It is for this reason that I think dealing with failure is so important an issue for anyone contemplating or already in the midst of fertility treatment. And there are lessons about failure all around us:
• J. K. Rowling’s manuscript was turned down 13 times before she found a publishing house that agreed to take a chance on Harry Potter.
• Seth Godin, of internet fame and the author of 17 books, recalls receiving 900 consecutive rejection letters (!) before his second book was published.
• Van Gogh sold only one of his 1,700 paintings in his lifetime, even though his brother Theo was an art dealer.
• Even the Beatles had to overcome failure. The verdict on their performance, in January 1962, was: “The Beatles have no future in show business.”
• In his essay, Rabbi Sacks relates this story about Thomas Watson, the legendary head of IBM in the early years of computing: One of IBM’s employees had made a bad decision that cost the company $12 million. Eventually he was summoned to see the boss. “You are right to fire me, Mr. Watson. I made a mistake and it was a bad one.” “Fire you?” said Watson, “We’ve just spent $12 million educating you!”
When we think of successful people, we often forget that nearly all of them achieved success specifically because they were undaunted by failure. Indeed, failure is often an essential pathway to success. My personal hero in this regard is Milton Hershey. Though we are all familiar with the chocolate empire that bears his name, we may not be as familiar with his early career, which was marked with failure after failure, including bankruptcies. Hershey would never have been a success without his dogged perseverance. As Winston Churchill remarked, “success is the ability to go from one failure to another with no loss of enthusiasm.”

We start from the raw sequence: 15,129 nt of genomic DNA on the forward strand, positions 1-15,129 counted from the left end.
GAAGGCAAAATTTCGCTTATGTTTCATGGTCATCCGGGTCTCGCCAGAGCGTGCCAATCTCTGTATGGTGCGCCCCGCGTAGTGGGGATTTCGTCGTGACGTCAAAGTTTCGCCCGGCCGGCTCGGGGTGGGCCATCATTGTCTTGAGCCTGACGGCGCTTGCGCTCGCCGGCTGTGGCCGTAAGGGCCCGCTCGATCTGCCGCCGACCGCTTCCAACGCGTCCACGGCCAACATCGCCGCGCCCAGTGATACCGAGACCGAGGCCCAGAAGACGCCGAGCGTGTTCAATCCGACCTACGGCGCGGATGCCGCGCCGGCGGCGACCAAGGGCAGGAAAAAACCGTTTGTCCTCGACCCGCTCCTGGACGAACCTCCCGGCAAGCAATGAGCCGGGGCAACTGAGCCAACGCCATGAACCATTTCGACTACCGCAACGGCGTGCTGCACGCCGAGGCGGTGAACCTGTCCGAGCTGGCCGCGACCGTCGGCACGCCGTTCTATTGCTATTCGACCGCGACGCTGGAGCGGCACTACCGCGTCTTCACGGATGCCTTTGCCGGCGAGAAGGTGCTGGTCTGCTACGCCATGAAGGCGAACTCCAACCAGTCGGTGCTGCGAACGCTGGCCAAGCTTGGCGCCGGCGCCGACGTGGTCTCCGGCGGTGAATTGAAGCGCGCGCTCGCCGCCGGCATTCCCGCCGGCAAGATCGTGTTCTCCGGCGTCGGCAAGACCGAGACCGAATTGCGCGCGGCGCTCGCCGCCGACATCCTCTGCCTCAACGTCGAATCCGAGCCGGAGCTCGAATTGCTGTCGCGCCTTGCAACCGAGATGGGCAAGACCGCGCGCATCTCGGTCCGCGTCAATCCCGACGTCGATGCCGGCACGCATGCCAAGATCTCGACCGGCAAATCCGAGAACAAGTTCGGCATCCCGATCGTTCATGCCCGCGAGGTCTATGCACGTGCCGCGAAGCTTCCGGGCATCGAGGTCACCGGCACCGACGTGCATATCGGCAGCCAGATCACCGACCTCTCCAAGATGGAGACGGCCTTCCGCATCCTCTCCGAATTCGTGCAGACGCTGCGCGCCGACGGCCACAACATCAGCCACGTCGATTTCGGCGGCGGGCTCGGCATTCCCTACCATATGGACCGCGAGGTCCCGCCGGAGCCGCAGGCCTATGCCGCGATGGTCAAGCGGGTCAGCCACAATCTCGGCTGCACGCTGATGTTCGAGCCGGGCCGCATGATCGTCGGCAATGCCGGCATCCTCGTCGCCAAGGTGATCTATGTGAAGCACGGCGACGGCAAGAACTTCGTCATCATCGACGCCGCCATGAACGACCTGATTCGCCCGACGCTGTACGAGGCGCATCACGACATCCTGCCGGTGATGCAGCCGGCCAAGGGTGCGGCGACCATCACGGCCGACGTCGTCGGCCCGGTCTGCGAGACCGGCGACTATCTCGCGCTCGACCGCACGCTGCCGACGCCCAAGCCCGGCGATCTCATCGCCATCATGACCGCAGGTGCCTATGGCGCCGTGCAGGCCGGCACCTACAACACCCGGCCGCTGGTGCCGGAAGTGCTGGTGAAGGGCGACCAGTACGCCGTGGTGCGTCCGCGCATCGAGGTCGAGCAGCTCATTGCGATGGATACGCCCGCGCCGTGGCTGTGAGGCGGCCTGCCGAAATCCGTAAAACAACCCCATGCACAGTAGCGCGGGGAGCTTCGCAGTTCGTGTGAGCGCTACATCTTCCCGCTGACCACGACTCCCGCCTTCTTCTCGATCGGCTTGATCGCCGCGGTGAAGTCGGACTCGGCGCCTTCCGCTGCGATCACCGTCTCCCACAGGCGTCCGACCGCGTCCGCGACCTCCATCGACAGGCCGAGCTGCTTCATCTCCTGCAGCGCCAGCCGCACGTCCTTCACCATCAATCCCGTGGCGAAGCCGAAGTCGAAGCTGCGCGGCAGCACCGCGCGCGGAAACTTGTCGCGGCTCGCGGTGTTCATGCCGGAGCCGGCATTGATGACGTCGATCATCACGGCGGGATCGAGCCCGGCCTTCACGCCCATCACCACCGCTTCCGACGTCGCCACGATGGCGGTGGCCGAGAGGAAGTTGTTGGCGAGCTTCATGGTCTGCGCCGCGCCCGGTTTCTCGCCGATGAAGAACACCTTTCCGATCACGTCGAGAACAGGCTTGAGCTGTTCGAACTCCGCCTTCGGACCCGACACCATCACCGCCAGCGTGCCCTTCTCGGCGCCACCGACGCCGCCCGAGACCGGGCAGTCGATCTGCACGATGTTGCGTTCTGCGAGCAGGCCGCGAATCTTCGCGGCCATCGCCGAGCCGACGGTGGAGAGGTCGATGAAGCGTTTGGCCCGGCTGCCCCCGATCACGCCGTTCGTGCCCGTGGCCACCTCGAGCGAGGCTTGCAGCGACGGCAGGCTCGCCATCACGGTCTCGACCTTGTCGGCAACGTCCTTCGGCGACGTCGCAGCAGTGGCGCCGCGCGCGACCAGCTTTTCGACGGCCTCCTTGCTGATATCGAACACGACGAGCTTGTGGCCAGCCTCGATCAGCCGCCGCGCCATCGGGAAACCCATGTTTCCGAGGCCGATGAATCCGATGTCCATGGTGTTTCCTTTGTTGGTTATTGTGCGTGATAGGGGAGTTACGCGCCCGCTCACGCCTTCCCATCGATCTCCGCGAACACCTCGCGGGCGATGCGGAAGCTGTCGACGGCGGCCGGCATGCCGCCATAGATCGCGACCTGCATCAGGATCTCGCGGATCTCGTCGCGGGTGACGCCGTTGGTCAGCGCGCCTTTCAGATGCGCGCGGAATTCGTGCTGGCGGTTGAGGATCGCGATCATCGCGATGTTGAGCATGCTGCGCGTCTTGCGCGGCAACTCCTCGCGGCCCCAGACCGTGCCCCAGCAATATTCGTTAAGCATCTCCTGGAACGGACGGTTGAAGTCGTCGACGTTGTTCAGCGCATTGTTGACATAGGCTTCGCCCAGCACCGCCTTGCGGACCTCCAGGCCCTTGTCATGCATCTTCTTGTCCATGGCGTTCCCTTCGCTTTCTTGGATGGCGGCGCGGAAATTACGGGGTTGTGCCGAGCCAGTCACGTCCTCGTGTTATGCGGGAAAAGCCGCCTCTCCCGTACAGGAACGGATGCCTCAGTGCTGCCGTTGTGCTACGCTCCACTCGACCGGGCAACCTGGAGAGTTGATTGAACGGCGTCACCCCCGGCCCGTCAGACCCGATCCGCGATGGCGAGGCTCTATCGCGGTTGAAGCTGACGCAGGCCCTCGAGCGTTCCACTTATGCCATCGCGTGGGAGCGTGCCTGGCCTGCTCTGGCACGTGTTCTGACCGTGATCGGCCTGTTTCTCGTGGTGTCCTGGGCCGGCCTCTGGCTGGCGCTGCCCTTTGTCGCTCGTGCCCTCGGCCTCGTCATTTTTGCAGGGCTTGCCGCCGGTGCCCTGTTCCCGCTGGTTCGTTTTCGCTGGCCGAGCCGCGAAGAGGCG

Milton and Catherine Hershey were childless, but they found meaning in their situation by founding a school that still bears their name, in a village largely built through their charity. One can only wonder how persistent they would have been had they had access to modern fertility treatment.
We live in a world where we’ve become used to having what we want when we want it. In our inter-connected world, our access to goods, services and communication is now measured in seconds. Patience is becoming a lost virtue. Too many of us fear failure. As reproductive specialists, my colleagues and I see many couples who have an excellent chance of conceiving but who, for fear of failure, decide to take precious time away from treatment, only to return after it’s become too late. Too many couples turn to us after one failed treatment demanding to change the treatment plan, even though that is not medically advised. How many come to us after brief stints at other practices, thinking that we hold the secret of life! (We do not). Often the success they find with us is built on the failures they’ve experienced elsewhere. And surely the same is true for the few who leave us and find success (and inconvenience) in different hands. For most who experience parenthood after infertility, perseverance in the face of failure is what won the day.
Of course, being persistent when fertility treatment fails is never easy. And there are surely situations – as every honest physician must point out – when persistence is unrealistic. But, for most couples, treatment failures are better thought of not as a no, as in “no, you are not pregnant,” but as a not yet, as in “you are not yet pregnant.” Because history, as well as medical science, has shown time and time again, that persistence in the face of failure is very often the secret to success.